In article      View Article
 
[4]  Anonymous, The Wealth of India, Vol. III, Council of Scientific and Industrial Research, New Delhi, 1952.
In article      
 
[5]  Singh, R.P., Tewari, A., Shah, S. and Tewari, B, “Seed maturity indices in Aisandra butyracea - A multipurpose tree species of lower Himalaya,” Journal of Environmental Biology, 31: 297-299. 2010.
In article      PubMed
 
[6]  Kureel, R.S., Gupta, A.K. and Pandey, A, Cheura A wonder tree borne oilseed, National Oilseed and Vegetable Oils Development Board, Gurgoan, 2008. 1-8.
In article      View Article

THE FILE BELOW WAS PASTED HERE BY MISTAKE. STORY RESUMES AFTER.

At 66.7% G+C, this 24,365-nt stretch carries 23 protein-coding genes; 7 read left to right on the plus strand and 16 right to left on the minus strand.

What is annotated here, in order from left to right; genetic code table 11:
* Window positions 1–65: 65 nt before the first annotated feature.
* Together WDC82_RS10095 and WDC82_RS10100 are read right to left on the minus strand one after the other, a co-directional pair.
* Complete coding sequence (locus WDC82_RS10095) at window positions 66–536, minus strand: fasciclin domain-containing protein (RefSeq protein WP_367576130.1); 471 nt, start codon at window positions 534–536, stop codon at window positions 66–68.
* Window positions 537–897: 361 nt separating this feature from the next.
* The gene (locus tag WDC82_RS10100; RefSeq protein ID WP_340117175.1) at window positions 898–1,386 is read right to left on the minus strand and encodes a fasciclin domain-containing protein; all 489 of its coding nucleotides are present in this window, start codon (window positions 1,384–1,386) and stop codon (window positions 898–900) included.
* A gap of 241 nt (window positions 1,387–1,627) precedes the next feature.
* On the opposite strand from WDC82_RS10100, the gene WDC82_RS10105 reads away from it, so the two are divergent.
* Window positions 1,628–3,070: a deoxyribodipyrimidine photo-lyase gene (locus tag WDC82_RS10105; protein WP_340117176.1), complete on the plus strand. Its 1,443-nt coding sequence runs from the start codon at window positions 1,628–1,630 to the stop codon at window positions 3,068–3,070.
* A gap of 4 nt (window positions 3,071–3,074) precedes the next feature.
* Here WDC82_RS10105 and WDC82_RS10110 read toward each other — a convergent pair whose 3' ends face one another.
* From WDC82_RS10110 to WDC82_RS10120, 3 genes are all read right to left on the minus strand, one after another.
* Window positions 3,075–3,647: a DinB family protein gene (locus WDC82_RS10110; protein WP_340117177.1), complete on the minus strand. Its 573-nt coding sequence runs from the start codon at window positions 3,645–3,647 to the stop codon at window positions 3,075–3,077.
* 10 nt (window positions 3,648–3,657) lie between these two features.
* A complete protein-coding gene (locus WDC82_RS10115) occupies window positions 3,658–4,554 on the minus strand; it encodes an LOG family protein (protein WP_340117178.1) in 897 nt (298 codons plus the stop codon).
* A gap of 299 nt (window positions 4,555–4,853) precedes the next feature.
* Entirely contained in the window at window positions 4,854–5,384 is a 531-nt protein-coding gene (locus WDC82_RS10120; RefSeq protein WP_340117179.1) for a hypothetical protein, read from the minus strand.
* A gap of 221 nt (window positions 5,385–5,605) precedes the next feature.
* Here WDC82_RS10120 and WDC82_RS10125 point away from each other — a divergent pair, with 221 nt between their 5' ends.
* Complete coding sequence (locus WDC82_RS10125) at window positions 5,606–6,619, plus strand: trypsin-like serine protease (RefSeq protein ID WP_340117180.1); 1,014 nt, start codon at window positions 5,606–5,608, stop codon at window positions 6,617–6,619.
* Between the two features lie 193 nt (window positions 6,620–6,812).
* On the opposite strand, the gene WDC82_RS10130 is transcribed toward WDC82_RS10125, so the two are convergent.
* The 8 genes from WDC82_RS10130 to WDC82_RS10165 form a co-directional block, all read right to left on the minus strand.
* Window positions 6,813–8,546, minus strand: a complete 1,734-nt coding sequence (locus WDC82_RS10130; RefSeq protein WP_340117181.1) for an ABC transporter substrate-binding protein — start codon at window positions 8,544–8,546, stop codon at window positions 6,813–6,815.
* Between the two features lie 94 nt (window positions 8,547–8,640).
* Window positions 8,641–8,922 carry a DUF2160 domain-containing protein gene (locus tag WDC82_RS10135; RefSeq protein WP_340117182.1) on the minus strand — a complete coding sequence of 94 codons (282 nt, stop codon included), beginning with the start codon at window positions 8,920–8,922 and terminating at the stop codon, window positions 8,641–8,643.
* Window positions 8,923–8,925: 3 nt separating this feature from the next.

[7]  Leakey, R.R.B., Mesen, J.F., Tchoundjeu, Z., Longman, K.A., Dick, J.M.P., Newton, A., Matin, A., Grace, J., Munro, R.C. and Muthoka, P.N, “Low technology techniques for the vegetative propagation of tropical trees,” Commonwealth Forestry Rev., 69 (3): 247-257. 1990.
In article      View Article
 
[8]  Arya, S., Toky, O.P., Tomar, R., Singh. L. and Harris P.J.C, “Seasonal variation in auxin induced rooting of Prosopis cineraria stem cuttings,” International Tree Crop Journal, 7: 249-259. 1993.
In article      View Article
 
[9]  Mitchella, R.G., Zwolinskib, J. and Jones, N.B, “A review on the effects of donor maturation on rooting and field performance of conifer cuttings,” The Southern African Forestry Journal, 201(1): 53-63. 2004.
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[10]  Patton, R.F. and Riker, A.J, “Rooting cuttings of white pine,” Forest Science, 4: 116-127. 1958.